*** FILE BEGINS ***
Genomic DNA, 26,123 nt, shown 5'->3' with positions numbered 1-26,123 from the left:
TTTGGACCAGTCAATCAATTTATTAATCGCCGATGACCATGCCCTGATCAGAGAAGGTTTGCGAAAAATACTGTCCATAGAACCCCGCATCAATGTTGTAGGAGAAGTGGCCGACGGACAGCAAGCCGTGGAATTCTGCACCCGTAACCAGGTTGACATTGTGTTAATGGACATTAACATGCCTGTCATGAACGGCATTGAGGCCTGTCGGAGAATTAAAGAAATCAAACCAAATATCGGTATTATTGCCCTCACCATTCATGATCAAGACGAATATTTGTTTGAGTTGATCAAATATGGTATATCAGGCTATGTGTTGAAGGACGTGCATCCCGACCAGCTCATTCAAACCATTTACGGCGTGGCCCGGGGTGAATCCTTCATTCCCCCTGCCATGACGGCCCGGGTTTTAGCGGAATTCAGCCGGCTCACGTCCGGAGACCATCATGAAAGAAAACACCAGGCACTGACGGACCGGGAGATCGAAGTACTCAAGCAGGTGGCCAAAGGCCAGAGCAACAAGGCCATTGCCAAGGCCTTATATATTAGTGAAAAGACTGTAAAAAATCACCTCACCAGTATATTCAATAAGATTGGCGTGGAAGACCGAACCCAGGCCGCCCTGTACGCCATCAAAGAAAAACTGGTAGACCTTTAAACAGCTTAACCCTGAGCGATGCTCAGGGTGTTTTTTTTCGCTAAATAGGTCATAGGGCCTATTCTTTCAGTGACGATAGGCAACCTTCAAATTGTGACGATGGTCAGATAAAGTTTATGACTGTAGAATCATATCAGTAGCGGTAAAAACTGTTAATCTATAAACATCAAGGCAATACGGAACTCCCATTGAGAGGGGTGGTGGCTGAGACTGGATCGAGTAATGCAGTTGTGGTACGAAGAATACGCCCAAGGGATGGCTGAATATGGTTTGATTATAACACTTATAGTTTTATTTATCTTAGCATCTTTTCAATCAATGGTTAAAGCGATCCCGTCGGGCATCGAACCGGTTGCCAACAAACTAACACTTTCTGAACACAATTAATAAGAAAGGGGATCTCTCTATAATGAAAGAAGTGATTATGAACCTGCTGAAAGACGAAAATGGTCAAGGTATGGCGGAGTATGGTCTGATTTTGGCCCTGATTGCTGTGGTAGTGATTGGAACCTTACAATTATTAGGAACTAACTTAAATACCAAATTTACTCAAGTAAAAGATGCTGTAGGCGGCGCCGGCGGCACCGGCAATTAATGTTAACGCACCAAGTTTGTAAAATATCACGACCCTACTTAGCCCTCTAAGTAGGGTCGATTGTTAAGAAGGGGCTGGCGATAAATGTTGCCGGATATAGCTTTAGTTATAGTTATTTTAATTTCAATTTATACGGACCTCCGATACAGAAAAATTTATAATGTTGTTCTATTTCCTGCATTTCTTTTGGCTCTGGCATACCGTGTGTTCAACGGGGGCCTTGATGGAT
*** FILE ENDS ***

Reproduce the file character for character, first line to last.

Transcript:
Genomic DNA, 26,123 nt, shown 5'->3' with positions numbered 1-26,123 from the left:
TTTGGACCAGTCAATCAATTTATTAATCGCCGATGACCATGCCCTGATCAGAGAAGGTTTGCGAAAAATACTGTCCATAGAACCCCGCATCAATGTTGTAGGAGAAGTGGCCGACGGACAGCAAGCCGTGGAATTCTGCACCCGTAACCAGGTTGACATTGTGTTAATGGACATTAACATGCCTGTCATGAACGGCATTGAGGCCTGTCGGAGAATTAAAGAAATCAAACCAAATATCGGTATTATTGCCCTCACCATTCATGATCAAGACGAATATTTGTTTGAGTTGATCAAATATGGTATATCAGGCTATGTGTTGAAGGACGTGCATCCCGACCAGCTCATTCAAACCATTTACGGCGTGGCCCGGGGTGAATCCTTCATTCCCCCTGCCATGACGGCCCGGGTTTTAGCGGAATTCAGCCGGCTCACGTCCGGAGACCATCATGAAAGAAAACACCAGGCACTGACGGACCGGGAGATCGAAGTACTCAAGCAGGTGGCCAAAGGCCAGAGCAACAAGGCCATTGCCAAGGCCTTATATATTAGTGAAAAGACTGTAAAAAATCACCTCACCAGTATATTCAATAAGATTGGCGTGGAAGACCGAACCCAGGCCGCCCTGTACGCCATCAAAGAAAAACTGGTAGACCTTTAAACAGCTTAACCCTGAGCGATGCTCAGGGTGTTTTTTTTCGCTAAATAGGTCATAGGGCCTATTCTTTCAGTGACGATAGGCAACCTTCAAATTGTGACGATGGTCAGATAAAGTTTATGACTGTAGAATCATATCAGTAGCGGTAAAAACTGTTAATCTATAAACATCAAGGCAATACGGAACTCCCATTGAGAGGGGTGGTGGCTGAGACTGGATCGAGTAATGCAGTTGTGGTACGAAGAATACGCCCAAGGGATGGCTGAATATGGTTTGATTATAACACTTATAGTTTTATTTATCTTAGCATCTTTTCAATCAATGGTTAAAGCGATCCCGTCGGGCATCGAACCGGTTGCCAACAAACTAACACTTTCTGAACACAATTAATAAGAAAGGGGATCTCTCTATAATGAAAGAAGTGATTATGAACCTGCTGAAAGACGAAAATGGTCAAGGTATGGCGGAGTATGGTCTGATTTTGGCCCTGATTGCTGTGGTAGTGATTGGAACCTTACAATTATTAGGAACTAACTTAAATACCAAATTTACTCAAGTAAAAGATGCTGTAGGCGGCGCCGGCGGCACCGGCAATTAATGTTAACGCACCAAGTTTGTAAAATATCACGACCCTACTTAGCCCTCTAAGTAGGGTCGATTGTTAAGAAGGGGCTGGCGATAAATGTTGCCGGATATAGCTTTAGTTATAGTTATTTTAATTTCAATTTATACGGACCTCCGATACAGAAAAATTTATAATGTTGTTCTATTTCCTGCATTTCTTTTGGCTCTGGCATACCGTGTGTTCAACGGGGGCCTTGATGGAT